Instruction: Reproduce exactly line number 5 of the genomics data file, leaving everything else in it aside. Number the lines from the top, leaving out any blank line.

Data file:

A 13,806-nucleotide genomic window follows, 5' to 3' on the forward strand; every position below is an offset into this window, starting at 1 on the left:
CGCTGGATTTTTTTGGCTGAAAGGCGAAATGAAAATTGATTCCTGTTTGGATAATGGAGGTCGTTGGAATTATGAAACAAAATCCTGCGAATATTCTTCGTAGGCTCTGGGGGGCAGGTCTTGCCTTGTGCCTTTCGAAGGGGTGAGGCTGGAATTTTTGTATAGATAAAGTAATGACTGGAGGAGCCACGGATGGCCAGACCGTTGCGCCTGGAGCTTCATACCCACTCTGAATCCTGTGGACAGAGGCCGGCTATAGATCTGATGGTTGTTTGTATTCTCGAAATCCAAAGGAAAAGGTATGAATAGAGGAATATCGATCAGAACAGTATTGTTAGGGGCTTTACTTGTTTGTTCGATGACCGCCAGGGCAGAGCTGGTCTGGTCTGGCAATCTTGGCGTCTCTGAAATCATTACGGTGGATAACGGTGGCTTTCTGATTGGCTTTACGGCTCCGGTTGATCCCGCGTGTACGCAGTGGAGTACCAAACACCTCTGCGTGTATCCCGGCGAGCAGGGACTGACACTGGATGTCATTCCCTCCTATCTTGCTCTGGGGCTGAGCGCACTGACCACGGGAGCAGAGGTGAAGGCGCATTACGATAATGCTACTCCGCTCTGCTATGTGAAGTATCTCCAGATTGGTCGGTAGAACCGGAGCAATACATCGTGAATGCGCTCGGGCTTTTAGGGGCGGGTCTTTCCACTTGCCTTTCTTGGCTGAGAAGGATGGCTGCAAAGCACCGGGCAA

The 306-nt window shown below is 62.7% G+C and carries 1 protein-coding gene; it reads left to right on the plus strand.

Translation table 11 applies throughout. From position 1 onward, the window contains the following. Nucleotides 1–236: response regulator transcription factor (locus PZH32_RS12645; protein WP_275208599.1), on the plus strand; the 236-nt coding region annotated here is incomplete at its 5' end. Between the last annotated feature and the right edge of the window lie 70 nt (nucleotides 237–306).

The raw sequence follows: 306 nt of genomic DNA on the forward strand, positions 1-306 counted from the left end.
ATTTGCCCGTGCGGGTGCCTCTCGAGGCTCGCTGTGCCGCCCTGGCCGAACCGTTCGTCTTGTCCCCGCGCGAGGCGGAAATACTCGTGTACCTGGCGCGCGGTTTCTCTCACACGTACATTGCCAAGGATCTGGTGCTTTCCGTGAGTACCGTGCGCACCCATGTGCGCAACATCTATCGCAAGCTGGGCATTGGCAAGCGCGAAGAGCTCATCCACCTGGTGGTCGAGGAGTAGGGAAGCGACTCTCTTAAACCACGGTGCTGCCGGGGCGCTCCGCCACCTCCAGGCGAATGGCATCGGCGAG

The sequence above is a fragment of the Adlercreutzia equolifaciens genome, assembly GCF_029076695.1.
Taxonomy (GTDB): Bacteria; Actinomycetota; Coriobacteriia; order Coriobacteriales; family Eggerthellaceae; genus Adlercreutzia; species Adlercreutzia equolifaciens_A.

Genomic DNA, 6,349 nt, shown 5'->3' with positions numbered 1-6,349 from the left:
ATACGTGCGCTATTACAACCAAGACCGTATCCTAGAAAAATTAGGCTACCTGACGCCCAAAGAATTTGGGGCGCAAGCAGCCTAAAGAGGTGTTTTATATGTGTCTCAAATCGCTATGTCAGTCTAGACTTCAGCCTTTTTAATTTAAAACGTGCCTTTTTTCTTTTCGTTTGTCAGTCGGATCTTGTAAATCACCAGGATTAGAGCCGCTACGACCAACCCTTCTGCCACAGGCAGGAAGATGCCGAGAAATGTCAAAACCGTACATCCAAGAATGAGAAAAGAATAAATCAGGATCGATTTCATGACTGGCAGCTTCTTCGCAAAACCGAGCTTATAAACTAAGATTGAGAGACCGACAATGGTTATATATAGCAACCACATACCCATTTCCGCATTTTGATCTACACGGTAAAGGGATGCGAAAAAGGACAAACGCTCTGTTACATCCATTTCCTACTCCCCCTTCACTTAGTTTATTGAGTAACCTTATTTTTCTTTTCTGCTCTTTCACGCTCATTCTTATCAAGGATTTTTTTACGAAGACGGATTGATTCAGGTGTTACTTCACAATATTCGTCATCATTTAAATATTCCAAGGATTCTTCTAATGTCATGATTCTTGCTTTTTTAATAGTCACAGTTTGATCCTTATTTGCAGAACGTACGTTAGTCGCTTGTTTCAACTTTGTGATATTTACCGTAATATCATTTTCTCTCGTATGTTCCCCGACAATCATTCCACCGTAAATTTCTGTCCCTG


The raw sequence follows: 306 nt of genomic DNA on the forward strand, positions 1-306 counted from the left end.